Officials for Quebec City's historic Plains of Abraham has relaxed its rule about for-profit concerts on the park grounds and made an exception for Madonna.

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Live Nation Entertainment will present her concert September 1, and according to the Globe and Mail, the National Battlefields Commission is giving the promoter use of the grounds for free. Some 70,000 tickets have already been sold.

The site of the famous battle of September 13, 1759 -- in which British soldiers defeated the French -- is situated in The Battlefields Park. It was declared the first historic site in Canada in 1908.

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The park is used for numerous free events during the Quebec Winter Carnival, La Fête nationale du Québec, and Quebec City Summer Festival. Since 2008, concerts have also been staged there -- Sir Paul McCartney, Sir Elton John, Metallica, Van Halen and Celine Dion -- but none have charged a direct admission fee for the Plains of Abraham.

Local promoter Sylvain Parent-Bedard told the Canadian Press that charging admission means that capacity will be capped and people won't be crammed in like "sardines" as they have been in the past. McCartney and Dion's freebies drew more than 200,000 people each.

"(Madonna) really wants to have a big dance party. It's a big party for fans -- she wanted a big party for fans," he said.

National Battlefields Commission spokesperson Joanne Laurin told the wire service 'Generally, we don't accept any commercial activity, but in this case it's really exceptional. But people shouldn't presume anything regarding future requests we might get." She told the Globe and Mail newspaper, "We accepted it because we presume there will be major economic benefits for Quebec City."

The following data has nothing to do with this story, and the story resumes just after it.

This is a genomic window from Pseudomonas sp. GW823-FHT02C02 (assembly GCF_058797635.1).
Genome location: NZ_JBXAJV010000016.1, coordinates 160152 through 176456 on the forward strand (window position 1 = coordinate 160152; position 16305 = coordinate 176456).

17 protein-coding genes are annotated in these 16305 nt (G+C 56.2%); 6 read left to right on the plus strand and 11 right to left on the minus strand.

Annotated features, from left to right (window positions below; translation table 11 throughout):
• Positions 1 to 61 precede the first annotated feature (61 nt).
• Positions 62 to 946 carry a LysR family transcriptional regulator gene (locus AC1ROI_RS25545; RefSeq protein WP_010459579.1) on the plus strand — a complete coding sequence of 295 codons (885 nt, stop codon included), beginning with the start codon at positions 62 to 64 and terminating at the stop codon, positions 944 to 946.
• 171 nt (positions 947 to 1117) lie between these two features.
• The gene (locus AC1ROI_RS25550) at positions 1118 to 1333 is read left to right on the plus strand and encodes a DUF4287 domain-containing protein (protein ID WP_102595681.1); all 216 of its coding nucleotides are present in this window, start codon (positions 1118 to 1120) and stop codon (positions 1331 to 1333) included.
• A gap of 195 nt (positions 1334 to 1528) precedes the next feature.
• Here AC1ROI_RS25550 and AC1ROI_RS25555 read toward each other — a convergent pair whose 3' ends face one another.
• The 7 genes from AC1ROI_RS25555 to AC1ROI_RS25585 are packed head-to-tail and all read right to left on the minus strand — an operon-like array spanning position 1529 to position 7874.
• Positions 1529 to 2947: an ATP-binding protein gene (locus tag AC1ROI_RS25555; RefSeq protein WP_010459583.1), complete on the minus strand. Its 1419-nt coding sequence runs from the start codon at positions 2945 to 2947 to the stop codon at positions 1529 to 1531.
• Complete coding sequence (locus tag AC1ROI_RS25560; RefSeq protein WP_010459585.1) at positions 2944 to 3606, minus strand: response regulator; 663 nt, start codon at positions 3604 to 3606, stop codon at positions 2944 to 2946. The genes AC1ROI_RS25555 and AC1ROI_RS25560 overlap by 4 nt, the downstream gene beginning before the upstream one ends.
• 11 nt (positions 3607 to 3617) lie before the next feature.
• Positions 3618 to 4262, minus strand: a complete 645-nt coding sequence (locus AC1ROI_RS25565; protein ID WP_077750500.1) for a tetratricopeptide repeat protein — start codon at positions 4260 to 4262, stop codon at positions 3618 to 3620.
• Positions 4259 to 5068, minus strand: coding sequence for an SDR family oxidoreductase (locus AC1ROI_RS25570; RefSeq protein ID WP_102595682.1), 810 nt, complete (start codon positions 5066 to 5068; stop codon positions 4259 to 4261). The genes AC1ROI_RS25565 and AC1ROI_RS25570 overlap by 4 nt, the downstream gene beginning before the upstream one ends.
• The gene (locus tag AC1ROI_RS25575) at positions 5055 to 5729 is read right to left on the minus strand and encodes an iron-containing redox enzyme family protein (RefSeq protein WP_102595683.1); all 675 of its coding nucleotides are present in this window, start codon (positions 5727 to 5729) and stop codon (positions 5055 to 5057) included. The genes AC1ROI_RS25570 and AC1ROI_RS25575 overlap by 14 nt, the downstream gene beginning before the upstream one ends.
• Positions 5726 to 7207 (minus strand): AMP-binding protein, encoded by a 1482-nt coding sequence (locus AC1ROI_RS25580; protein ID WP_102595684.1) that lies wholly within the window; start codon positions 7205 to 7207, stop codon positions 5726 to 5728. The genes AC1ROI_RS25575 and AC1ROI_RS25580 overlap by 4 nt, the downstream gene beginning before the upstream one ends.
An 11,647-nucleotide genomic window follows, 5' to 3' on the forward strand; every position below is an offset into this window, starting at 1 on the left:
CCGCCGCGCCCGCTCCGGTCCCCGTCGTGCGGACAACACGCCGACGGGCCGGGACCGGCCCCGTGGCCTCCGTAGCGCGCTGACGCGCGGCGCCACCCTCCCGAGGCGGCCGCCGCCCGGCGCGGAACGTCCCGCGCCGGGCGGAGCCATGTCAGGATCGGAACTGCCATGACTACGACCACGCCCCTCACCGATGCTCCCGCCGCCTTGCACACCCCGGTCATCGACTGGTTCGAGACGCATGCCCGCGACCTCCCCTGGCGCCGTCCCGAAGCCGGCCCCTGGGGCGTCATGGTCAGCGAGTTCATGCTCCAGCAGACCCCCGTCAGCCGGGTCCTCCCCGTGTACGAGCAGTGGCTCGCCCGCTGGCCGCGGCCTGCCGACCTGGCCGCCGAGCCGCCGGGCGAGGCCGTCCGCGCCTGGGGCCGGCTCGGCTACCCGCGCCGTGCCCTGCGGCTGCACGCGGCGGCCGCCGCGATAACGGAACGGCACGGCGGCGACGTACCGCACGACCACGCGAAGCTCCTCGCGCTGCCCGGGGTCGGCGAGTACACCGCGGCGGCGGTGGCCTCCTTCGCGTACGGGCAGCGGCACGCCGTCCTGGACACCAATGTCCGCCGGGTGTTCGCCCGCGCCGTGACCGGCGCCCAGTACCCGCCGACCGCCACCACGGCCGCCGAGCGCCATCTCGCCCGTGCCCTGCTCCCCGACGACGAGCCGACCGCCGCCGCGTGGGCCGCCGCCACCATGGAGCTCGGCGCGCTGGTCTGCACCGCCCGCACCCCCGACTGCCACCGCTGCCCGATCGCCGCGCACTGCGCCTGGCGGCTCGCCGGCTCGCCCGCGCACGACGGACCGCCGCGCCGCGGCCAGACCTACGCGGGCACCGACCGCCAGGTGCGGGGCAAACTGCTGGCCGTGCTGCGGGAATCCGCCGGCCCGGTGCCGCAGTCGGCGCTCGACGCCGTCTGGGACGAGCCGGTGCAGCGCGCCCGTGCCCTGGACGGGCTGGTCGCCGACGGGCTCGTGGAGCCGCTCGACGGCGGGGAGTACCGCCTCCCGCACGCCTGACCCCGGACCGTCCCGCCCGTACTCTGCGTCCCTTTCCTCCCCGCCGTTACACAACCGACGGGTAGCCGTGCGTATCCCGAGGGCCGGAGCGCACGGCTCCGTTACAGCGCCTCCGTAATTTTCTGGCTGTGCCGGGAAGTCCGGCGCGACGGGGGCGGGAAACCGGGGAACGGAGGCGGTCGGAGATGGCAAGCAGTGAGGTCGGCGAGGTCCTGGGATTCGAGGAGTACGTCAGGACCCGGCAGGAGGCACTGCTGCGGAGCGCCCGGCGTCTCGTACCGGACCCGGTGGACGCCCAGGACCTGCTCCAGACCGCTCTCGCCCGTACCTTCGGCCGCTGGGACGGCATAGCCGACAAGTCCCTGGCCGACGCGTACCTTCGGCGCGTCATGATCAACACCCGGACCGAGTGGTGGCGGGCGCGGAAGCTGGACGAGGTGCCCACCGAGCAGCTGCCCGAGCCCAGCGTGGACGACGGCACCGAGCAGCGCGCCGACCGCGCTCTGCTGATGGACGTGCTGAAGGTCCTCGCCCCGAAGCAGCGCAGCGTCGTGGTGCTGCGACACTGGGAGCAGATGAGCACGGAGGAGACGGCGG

André Juneau, who ran the Commission for 14 years until 2009, disagrees with his successor's decision. "It isn't right," he told the Globe. "I would never have agreed to do it for free. You can make an exception for one case, but then they should have to pay. Otherwise, you open the door to anyone who wants to organize something commercial on the Plains.

"If we had ever received a request like this, we would have taken advantage of it so there were benefits for the park. We don't want commercial activities. We could have a McDonald's any time, we'd just have to ask them."

A spokesperson for the Festival d'été de Québec, a non-profit that brought Elton John, Sting and others to the Plains, told the newspaper the group was surprised the Commission allowed a commercial activity to take place on the Battlefields.

"They always told us the Plains were reserved for non-profit organizations or exceptional events like the 400th anniversary [of Quebec City]," Luci Tremblay said. During the Festival d'été, dozens of concerts are held on the Plains and are accessible with a festival pass ($65 for 11 days).

The Commission's Laurin said the promoters will pay for security at the park and the clean up.

Tickets for the concert are presently on sale, for $55 to $250, plus service charges.

Liz Rosenberg, Madonna's publicist, told Billboard neither she nor Madonna would comment. Emails to executives at Live Nation Canada did not receive replies.

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